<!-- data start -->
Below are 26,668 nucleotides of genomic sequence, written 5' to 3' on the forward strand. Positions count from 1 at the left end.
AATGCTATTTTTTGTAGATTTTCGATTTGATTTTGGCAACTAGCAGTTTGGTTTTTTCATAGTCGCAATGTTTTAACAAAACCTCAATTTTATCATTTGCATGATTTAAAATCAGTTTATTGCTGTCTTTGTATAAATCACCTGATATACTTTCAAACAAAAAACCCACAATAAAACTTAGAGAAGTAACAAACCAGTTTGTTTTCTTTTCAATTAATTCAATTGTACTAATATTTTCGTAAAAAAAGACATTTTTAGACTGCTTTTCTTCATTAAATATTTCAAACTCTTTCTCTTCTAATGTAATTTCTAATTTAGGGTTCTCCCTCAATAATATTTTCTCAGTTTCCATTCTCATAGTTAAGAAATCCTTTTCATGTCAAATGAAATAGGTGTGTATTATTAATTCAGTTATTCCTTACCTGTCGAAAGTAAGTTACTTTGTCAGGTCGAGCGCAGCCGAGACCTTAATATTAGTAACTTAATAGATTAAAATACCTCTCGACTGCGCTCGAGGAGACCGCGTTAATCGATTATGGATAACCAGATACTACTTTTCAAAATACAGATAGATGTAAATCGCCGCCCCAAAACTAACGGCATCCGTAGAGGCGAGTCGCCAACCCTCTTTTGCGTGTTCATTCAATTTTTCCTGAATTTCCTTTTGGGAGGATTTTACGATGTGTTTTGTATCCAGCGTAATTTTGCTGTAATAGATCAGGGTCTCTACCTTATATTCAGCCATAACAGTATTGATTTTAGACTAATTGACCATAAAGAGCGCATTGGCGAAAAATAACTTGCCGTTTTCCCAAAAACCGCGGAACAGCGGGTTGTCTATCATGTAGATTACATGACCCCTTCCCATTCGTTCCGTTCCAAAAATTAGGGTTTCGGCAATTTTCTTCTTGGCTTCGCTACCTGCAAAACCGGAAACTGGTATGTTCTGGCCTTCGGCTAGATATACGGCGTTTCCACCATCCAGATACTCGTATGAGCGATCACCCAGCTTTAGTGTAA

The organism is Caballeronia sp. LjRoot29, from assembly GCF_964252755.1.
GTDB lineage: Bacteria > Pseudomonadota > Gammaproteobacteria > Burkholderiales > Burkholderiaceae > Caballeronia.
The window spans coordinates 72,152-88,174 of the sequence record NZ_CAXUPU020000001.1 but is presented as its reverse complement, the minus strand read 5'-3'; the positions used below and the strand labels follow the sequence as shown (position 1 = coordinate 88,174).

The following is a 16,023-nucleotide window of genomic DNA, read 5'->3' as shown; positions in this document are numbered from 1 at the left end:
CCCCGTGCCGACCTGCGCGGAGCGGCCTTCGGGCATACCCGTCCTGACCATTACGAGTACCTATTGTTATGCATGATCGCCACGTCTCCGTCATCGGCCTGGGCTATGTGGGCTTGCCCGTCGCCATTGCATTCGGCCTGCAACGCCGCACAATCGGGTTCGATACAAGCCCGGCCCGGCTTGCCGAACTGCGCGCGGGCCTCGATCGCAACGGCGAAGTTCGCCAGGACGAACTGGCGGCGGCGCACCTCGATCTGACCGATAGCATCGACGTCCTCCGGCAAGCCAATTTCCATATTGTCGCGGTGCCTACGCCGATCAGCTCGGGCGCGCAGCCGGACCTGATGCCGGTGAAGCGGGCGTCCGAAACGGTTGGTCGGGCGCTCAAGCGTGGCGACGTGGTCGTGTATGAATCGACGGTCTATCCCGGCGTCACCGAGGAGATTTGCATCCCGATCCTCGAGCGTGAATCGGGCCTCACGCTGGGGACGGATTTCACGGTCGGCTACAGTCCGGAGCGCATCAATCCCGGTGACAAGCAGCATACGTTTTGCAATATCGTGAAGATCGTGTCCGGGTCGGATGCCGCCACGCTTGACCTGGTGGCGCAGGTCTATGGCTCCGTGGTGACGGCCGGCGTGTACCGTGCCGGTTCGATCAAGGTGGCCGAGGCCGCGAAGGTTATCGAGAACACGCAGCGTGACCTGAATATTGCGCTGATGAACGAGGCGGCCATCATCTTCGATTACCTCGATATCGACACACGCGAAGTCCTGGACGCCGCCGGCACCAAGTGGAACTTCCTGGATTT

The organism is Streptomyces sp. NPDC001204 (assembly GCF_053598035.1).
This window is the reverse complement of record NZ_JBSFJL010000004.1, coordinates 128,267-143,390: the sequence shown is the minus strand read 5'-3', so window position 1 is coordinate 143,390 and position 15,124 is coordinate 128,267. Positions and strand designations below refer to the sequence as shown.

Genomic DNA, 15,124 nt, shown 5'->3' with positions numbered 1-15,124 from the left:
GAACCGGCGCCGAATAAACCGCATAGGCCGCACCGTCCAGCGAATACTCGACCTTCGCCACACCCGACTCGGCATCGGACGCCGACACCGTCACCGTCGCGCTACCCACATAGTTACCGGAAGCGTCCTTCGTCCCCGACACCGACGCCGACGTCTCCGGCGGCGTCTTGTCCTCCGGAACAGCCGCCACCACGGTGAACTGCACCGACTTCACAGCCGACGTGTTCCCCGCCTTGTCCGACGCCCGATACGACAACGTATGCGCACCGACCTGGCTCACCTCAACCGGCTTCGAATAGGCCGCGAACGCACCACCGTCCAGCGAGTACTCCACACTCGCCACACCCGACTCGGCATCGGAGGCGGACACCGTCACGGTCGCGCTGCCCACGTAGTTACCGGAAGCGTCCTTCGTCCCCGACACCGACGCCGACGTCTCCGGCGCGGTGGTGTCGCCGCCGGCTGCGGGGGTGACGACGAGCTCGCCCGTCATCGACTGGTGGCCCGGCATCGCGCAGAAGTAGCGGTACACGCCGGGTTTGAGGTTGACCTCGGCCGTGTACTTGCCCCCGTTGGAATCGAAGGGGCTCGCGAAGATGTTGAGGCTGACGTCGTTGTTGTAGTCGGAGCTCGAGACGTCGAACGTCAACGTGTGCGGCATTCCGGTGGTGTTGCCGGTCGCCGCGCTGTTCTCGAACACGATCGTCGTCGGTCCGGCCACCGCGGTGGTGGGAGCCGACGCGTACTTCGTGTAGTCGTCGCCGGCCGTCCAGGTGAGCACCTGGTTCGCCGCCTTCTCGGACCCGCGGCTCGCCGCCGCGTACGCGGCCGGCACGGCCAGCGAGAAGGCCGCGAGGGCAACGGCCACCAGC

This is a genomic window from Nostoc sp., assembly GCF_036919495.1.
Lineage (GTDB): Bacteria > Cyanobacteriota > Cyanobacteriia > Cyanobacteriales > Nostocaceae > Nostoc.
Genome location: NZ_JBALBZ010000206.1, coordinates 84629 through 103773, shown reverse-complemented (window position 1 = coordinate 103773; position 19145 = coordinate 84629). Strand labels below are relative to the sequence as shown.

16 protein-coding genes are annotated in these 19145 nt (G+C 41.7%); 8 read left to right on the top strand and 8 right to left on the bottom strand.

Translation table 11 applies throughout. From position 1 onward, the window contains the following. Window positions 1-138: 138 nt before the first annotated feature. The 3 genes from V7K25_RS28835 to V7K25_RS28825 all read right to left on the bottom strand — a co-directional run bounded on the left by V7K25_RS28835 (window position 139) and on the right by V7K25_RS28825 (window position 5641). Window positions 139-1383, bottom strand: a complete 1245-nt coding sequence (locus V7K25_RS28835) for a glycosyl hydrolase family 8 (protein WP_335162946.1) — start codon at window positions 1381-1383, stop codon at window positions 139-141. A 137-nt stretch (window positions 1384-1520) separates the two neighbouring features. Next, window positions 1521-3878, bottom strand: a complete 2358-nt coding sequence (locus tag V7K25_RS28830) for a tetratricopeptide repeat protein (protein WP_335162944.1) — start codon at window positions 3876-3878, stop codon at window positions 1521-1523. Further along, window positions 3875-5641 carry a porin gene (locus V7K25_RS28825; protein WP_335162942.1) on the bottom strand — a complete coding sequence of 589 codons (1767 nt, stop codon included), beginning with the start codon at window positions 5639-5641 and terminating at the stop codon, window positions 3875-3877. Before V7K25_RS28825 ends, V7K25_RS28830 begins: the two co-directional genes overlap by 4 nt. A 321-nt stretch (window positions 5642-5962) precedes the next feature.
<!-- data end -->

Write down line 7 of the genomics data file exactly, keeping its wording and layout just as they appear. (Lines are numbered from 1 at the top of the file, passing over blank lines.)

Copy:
CCCCGTGCCGACCTGCGCGGAGCGGCCTTCGGGCATACCCGTCCTGACCATTACGAGTACCTATTGTTATGCATGATCGCCACGTCTCCGTCATCGGCCTGGGCTATGTGGGCTTGCCCGTCGCCATTGCATTCGGCCTGCAACGCCGCACAATCGGGTTCGATACAAGCCCGGCCCGGCTTGCCGAACTGCGCGCGGGCCTCGATCGCAACGGCGAAGTTCGCCAGGACGAACTGGCGGCGGCGCACCTCGATCTGACCGATAGCATCGACGTCCTCCGGCAAGCCAATTTCCATATTGTCGCGGTGCCTACGCCGATCAGCTCGGGCGCGCAGCCGGACCTGATGCCGGTGAAGCGGGCGTCCGAAACGGTTGGTCGGGCGCTCAAGCGTGGCGACGTGGTCGTGTATGAATCGACGGTCTATCCCGGCGTCACCGAGGAGATTTGCATCCCGATCCTCGAGCGTGAATCGGGCCTCACGCTGGGGACGGATTTCACGGTCGGCTACAGTCCGGAGCGCATCAATCCCGGTGACAAGCAGCATACGTTTTGCAATATCGTGAAGATCGTGTCCGGGTCGGATGCCGCCACGCTTGACCTGGTGGCGCAGGTCTATGGCTCCGTGGTGACGGCCGGCGTGTACCGTGCCGGTTCGATCAAGGTGGCCGAGGCCGCGAAGGTTATCGAGAACACGCAGCGTGACCTGAATATTGCGCTGATGAACGAGGCGGCCATCATCTTCGATTACCTCGATATCGACACACGCGAAGTCCTGGACGCCGCCGGCACCAAGTGGAACTTCCTGGATTT